Upon reading, research and lab results, I am thinking that the nature of my thyroid challenges lie in lack of conversion (and, yes, I realize I could be totally off base). I have normal TSH (2.54), low normal free T4 (1.02) and very low (compared to what I need to function optimally) free T3 (2.4). Does this sound like a conversion issue with the fact that my TSH isn't really high and T4 is ok. I am so wanting to understand all of this; I respond very well to Armour for the most part, developed terrible flu like symptoms, depression on Synthroid. Opinions? Thanks, Debbie J
It is possible to have a conversion problem, that is my issue, so my MD just took me off of Synthroid and put me on Armour three weeks ago, There is a math formula using your levels and reference ranges to determine if you have a conversion problem. If you want to post Free T3 and Free T4 with the reference ranges, I can figure it out and let you know.
Thanks, my labs represent me being off Armour for three weeks; so pure levels on my own, non medicated. Quick overview: I was on Metformin prior for what turned out to be a mis diagnosis of PCOS (4/08) (about a year later I was diagnosed with hypo, went on Armour, this was 3/09); had a number of Dr.'s dispute this diagnosis (PCOS) over time, and was finally weaned off Metformin mid Feb per my OBGYN. Over the next week (s), I gradually took on feelings of too much thyroid med leaving me with the conclusion (stupid on my part, like I am a Dr. or something!) that I never really needed thyroid med to begin with, it was the Metformin that was causing hypo. With me being very thin and fit, the hypo thing seemed odd, even to my primary doc. (not impossible, but odd). While I quickly began noticing strong signs of hypo again, I was convinced that my body was just trying to adjust to this and I would be back up on my own shortly. After three weeks of pure hell, I got tested (see above results) and I am back on Armour. I plan to work very closely with my doc from here on out now believing that I really do have hypo; guess I was in denial or something. I have been back on meds since Monday and already starting to perk up to my normal self. Dosing of this drug and times to take it were/are my primary challenge; it would have been so nice not to need anything to feel great. thnx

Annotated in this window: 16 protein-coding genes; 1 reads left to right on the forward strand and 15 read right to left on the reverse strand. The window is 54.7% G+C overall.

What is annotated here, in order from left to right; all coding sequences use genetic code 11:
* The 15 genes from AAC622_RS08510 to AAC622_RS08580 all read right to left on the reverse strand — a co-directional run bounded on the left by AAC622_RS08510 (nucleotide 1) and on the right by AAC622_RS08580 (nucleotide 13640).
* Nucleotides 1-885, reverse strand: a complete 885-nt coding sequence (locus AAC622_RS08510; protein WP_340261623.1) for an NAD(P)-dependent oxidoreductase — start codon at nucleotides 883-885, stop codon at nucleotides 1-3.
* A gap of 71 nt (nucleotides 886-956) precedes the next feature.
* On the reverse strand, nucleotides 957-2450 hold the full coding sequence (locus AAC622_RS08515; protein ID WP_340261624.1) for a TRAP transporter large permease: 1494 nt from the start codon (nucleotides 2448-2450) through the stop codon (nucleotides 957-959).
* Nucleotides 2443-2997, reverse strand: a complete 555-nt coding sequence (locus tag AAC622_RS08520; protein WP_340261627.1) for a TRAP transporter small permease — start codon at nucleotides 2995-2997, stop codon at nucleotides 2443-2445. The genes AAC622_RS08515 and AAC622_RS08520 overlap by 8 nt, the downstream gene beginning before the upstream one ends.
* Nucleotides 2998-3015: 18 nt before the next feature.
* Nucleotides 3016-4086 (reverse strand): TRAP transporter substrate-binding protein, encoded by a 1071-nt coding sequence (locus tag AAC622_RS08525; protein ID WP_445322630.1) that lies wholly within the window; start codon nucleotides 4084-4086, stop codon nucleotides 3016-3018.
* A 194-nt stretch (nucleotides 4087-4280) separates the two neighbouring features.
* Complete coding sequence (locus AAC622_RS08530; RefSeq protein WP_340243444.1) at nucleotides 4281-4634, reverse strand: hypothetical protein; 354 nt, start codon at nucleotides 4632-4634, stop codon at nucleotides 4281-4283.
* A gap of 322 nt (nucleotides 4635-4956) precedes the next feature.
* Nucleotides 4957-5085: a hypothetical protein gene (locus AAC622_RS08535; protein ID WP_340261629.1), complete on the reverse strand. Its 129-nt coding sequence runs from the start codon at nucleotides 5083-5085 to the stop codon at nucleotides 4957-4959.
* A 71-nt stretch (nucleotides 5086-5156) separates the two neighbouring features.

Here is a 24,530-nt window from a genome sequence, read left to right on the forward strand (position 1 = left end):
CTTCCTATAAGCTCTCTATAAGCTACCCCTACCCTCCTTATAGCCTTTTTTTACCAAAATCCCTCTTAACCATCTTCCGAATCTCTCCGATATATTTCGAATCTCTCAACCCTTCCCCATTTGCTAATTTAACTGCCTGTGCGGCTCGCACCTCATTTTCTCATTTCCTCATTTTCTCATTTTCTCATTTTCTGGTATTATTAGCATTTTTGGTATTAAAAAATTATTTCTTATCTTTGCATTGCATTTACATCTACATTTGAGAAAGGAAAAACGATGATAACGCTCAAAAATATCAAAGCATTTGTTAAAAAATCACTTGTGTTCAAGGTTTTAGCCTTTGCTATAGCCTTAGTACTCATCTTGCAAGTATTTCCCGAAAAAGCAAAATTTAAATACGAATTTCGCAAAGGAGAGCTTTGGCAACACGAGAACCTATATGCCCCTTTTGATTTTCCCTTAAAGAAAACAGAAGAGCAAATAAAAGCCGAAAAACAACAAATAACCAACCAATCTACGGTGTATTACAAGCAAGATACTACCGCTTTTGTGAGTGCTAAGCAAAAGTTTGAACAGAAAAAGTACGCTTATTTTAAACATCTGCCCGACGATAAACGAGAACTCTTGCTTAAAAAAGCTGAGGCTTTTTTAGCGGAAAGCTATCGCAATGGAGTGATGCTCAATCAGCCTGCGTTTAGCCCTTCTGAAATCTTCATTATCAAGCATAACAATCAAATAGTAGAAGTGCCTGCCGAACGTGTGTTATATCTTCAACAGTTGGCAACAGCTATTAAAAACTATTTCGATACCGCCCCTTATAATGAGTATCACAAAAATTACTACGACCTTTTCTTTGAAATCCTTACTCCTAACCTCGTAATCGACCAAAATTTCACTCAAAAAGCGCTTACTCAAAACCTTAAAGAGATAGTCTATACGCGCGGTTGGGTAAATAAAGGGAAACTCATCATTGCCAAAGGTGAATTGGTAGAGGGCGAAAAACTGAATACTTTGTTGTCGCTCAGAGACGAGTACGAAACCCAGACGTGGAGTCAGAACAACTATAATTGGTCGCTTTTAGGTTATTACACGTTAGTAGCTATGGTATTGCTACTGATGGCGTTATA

The conversion chart that was discussed above would be helpful in knowing about conversion abnormal levels but your labs classically show a sign of undermedicated... period.
You need thyroid meds. :)
Stay on the current dose. Test in 3 weeks and I'm 90% sure you will need an increase.
Keep in mind - any thyroid meds with built in T3 or even synthetic T3 alone - should suppress the TSH to almost zero exsistance. You have a long way for that to happen and most T3/T4 combo patients aren't feeling their best until the T3 and T4 are high on the reference.. ( FT3 - high part - FT4 - mid to high) and the TSH is 99% of the time suppressed to .80 or even 0.008.